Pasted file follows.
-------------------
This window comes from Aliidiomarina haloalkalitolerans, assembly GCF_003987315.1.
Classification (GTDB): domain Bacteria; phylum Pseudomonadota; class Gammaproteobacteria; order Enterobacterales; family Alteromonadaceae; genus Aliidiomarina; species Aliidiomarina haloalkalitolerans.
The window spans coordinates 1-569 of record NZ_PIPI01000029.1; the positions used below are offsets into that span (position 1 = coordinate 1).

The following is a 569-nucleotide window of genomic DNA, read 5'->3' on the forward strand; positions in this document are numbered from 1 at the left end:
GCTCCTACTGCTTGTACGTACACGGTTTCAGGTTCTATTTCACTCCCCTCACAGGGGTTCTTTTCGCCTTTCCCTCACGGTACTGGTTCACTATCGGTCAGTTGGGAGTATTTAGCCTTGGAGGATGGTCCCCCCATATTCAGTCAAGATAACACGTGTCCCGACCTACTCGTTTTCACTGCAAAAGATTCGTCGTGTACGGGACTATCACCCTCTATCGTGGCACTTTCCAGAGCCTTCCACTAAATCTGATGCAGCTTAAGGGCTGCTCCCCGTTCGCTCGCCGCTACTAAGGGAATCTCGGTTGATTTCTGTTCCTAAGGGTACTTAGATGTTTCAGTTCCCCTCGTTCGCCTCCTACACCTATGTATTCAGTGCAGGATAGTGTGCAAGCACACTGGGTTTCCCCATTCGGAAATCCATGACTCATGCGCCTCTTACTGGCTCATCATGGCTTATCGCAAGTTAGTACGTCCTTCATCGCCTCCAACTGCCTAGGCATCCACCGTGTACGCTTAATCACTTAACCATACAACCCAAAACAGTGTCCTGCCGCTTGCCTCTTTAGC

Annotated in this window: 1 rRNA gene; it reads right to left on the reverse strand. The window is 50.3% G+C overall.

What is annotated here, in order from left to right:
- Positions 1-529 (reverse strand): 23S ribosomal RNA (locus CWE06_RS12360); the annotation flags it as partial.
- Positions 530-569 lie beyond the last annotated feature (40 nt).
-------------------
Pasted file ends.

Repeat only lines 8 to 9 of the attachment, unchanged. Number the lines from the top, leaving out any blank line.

- Positions 1-529 (reverse strand): 23S ribosomal RNA (locus CWE06_RS12360); the annotation flags it as partial.
- Positions 530-569 lie beyond the last annotated feature (40 nt).